been little progress over the last 10 to 20 years. He says, "We have to move away from something that we do now to make
people interact with data." He described that one of the problems
is that PhD students and their supervisors often believe that progress
can be achieved by using the same methods on different datasets or for
slightly different problems.
Andrew assumes that a way forward might be that people will submit and
make available their programs (perhaps even as services/live systems).
Shlomo Geva of INEX (listed as the panelist, but sitting in the audience)
was even more critical, asking, "Why are we still submitting runs
instead of search engines?" Andrew Trotman then continued to explain
that we have to fundamentally change the way we make evaluations, we need
to move away from one-off tasks to something more continuous. We need to
have live systems where findings can be replicated, but we might sacrifice
exact reproducibility - the ability of an experiment to be reproduced with
exactly the same output. This feature would be difficult to maintain with
live systems where the underlying data is changing.
Ian Soboroff acknowledged that there are
some specific evaluation tasks for which live systems might be more
appropriate. Hideo Joho agrees with Andrew that interactive systems are often
difficult to evaluate in the current evaluation campaigns. However, he also added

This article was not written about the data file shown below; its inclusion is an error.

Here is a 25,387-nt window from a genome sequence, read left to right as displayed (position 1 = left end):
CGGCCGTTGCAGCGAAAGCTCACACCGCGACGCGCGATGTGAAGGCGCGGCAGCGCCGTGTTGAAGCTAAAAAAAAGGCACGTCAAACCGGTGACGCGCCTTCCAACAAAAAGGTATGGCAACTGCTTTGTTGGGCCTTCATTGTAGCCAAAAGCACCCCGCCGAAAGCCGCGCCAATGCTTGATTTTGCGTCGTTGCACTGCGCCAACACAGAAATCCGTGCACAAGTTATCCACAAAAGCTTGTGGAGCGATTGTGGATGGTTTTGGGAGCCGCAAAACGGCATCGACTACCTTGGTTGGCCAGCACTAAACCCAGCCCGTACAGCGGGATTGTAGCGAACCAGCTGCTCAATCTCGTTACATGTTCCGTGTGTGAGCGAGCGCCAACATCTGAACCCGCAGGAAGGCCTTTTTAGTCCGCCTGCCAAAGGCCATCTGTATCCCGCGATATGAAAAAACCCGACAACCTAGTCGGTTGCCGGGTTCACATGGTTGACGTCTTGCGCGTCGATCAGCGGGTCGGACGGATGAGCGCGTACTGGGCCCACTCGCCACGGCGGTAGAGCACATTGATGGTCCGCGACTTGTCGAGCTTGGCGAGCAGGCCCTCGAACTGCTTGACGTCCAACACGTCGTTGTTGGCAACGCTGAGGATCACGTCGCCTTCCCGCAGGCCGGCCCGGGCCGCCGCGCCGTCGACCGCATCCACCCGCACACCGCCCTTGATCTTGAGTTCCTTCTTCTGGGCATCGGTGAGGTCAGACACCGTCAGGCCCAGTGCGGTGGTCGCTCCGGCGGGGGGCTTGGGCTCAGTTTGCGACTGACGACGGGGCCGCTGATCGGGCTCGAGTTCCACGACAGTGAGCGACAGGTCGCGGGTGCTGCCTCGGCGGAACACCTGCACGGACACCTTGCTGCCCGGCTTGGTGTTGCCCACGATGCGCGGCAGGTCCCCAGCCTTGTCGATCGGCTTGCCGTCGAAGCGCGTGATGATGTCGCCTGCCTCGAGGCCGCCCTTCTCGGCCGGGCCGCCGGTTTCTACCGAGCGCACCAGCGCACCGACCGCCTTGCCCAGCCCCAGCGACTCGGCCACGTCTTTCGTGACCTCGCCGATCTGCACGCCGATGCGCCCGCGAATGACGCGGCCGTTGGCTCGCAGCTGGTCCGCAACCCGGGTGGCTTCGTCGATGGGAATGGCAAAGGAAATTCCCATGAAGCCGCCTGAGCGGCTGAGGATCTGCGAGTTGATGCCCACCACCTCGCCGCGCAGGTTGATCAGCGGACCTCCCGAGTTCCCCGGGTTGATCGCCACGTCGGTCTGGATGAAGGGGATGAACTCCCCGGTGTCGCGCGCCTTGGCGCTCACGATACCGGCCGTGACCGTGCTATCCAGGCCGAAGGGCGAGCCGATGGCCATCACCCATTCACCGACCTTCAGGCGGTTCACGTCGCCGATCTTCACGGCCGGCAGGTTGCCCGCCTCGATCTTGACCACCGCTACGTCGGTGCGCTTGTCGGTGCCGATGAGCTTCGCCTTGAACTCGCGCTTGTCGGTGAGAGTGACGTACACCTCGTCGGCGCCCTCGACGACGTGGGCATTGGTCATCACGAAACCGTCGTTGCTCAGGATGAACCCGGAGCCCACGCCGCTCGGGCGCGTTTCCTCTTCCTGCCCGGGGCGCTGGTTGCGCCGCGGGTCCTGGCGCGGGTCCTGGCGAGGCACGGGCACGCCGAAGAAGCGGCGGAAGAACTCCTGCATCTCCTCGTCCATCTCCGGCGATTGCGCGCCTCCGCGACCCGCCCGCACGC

that the barriers should be lowered for people to enter evaluation campaigns. He
indicated that people do no want to participate in tasks that are too
difficult. He believed it is necessary
to attract a community of people and then grow the task with the community.
Jones sees one of the current bottlenecks in IR research in the difficulty of
developing test collections and the access to large amounts of data. He also speculates
that there are possibly great ideas circulating around that cannot be solved
because of insufficient access to data - data owned by large companies
in the IR field ? such as Google, Yahoo, and Microsoft. Andrew Trotman replied that this is one of the main reasons why we need
the online system. The session chair, William Webber of University of Maryland,
then asked if this means that we need to build our own Google; Andrew Trotman
answers that we just need a live system to be able to experiment with.
The discussion then shifted to the question whether "large" data
are really needed to achieve new discoveries. Shlomo Geva believes that
not necessarily, as many of the currently used methods and functions in
IR systems, such as BM25, have not been extensively researched on large
So, where do we go from here? Gareth Jones
thinks researchers need the same level of access to data as the private
companies while Hideo Joho emphasizes that researchers should build test
collections and openly release them. Andrew Trotman goes even further by asking
for building live systems. Finally, Ian Soboroff, believes that we should not
fundamentally change our evaluation approach. He agrees building a live system
is great, but essentially we should be doing what we have been doing until now.
by Petr Knoth, The Open University, UK